A senior research psychologist at the American Institute for Behavioral Research and Technology, Robert Epstein along with his colleague Ronald E. Robertson of late carried out an experiment in which they came up with the conclusion that Google has the potential to fix the 2016 presidential election. They named it as Search Engine Manipulation Effect (SEME).

Among five experiments carried across two countries, they manipulated that inclined standings in search results has the ability to alter the judgments of unsure voters by 20% or even more, in demographic groups it may reach to a rate of 80%. Given that Google nips its algorithm in order to present more affirmative search results for a candidate, the searcher opinions would probably formulate a more constructive view about that candidate, as guessed by researchers.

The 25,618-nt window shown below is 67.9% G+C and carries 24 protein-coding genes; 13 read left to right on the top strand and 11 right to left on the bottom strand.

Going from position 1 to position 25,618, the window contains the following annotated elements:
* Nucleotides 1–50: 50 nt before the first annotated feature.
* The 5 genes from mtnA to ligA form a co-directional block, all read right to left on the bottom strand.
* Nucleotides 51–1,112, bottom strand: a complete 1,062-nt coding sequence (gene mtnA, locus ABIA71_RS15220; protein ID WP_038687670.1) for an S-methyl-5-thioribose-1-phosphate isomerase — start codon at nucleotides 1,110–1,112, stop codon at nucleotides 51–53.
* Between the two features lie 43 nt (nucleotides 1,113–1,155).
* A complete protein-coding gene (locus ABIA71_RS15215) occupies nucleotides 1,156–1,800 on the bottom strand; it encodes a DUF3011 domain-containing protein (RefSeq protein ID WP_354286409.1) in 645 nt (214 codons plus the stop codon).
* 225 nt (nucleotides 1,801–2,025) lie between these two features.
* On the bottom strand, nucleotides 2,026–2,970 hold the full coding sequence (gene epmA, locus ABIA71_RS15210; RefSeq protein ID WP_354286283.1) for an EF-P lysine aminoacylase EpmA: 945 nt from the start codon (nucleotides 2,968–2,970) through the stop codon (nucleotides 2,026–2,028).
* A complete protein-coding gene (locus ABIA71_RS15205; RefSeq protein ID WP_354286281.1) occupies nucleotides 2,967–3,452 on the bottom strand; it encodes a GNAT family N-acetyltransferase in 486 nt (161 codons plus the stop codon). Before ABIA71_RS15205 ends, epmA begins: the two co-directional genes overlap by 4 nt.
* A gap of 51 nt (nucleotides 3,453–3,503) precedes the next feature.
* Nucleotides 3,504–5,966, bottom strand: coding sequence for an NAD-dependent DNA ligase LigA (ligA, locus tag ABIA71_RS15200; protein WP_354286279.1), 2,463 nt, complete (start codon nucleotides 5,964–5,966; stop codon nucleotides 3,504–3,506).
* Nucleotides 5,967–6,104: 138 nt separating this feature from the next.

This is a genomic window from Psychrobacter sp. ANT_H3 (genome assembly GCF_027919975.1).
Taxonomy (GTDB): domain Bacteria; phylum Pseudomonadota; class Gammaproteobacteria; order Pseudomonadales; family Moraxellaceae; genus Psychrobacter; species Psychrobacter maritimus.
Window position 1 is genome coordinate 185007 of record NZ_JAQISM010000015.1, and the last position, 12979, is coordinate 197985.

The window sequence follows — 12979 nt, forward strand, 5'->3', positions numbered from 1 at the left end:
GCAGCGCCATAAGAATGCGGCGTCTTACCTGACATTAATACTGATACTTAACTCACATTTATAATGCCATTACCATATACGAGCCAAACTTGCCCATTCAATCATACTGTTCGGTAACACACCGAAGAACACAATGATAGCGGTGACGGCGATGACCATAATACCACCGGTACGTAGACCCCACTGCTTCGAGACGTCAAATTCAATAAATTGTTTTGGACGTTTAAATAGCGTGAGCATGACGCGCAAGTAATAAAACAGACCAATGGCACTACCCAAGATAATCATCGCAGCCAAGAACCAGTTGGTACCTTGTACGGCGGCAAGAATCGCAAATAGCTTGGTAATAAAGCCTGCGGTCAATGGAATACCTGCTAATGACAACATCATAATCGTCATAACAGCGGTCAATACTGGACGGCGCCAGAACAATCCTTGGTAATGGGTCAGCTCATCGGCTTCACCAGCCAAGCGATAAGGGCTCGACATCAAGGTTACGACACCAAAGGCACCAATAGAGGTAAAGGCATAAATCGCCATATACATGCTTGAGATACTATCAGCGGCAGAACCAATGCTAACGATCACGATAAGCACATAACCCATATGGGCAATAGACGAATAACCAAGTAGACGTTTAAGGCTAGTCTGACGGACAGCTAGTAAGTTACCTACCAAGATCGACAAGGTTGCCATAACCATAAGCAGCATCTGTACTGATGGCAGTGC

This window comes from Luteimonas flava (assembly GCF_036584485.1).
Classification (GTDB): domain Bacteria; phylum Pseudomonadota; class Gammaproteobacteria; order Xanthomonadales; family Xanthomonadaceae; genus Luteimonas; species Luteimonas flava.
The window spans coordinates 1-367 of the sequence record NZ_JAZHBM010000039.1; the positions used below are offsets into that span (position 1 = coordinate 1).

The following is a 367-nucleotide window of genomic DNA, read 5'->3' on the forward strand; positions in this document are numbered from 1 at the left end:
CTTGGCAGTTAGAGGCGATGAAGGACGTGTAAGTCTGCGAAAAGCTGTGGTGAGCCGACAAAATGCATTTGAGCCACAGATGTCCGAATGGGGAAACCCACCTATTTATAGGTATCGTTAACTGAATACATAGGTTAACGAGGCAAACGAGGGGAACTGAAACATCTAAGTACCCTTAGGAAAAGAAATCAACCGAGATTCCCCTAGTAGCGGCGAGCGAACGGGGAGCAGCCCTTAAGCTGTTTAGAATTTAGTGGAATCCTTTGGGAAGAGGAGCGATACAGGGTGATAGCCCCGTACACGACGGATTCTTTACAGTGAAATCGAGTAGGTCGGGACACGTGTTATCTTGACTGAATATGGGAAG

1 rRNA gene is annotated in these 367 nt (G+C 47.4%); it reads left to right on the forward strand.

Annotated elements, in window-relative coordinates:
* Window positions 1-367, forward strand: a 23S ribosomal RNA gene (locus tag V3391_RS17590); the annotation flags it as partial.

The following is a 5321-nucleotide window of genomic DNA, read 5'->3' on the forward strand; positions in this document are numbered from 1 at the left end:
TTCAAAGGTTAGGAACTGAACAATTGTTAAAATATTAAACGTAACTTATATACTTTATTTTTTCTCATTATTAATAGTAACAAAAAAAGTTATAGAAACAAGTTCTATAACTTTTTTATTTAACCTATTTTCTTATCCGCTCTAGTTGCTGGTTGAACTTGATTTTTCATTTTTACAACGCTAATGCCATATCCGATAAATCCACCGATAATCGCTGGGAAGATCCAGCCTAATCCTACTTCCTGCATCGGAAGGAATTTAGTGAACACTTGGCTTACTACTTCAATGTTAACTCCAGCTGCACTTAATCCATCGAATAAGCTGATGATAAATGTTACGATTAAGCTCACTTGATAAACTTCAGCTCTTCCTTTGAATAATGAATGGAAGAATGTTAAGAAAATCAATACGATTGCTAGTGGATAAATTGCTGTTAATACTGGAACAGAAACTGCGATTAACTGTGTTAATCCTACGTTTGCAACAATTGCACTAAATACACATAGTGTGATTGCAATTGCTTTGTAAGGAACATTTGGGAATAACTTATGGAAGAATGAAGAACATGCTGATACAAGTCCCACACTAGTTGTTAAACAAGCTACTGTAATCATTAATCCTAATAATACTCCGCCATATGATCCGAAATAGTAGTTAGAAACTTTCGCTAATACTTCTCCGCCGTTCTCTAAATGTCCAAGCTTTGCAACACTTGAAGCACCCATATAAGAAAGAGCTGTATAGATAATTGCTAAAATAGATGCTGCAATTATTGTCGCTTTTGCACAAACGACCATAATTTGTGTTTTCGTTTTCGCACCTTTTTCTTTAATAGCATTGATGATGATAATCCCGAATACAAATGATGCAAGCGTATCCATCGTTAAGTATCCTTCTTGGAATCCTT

Keeping in view the fact that usually presidential election are won just by petite margins, Epstein confirms the theory that influenced Google search rankings could potentially fix on the upshot of an election.

The researcher said in an op-ed, he wrote for Politico that this kind of authority in the hands of one organization is precarious, according to him:

“Because SEME is virtually invisible as a form of social influence, because the effect is so large and because there are currently no specific regulations anywhere in the world that would prevent Google from using and abusing this technique, we believe SEME is a serious threat to the democratic system of government.”

In response to this research Google stated as follows:

“Providing relevant answers has been the cornerstone of Google’s approach to search from the very beginning. It would undermine the people’s trust in our results and company if we were to change course.”

Formerly, in the start of this year, the European Commission officially indicted Google of using its principal market share in web search to diverge users’ attention away from rival products and services and attract towards its own.